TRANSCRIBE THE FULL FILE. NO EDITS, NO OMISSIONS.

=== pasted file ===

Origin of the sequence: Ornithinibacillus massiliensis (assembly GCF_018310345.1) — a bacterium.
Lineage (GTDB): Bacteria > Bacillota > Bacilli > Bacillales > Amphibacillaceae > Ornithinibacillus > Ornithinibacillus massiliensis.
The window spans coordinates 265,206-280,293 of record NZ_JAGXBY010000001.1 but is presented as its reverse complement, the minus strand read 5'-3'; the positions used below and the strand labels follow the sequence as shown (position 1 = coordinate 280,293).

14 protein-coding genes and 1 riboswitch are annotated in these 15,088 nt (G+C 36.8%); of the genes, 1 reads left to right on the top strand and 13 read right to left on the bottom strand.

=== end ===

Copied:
Origin of the sequence: Ornithinibacillus massiliensis (assembly GCF_018310345.1) — a bacterium.
Lineage (GTDB): Bacteria > Bacillota > Bacilli > Bacillales > Amphibacillaceae > Ornithinibacillus > Ornithinibacillus massiliensis.
The window spans coordinates 265,206-280,293 of record NZ_JAGXBY010000001.1 but is presented as its reverse complement, the minus strand read 5'-3'; the positions used below and the strand labels follow the sequence as shown (position 1 = coordinate 280,293).

14 protein-coding genes and 1 riboswitch are annotated in these 15,088 nt (G+C 36.8%); of the genes, 1 reads left to right on the top strand and 13 read right to left on the bottom strand.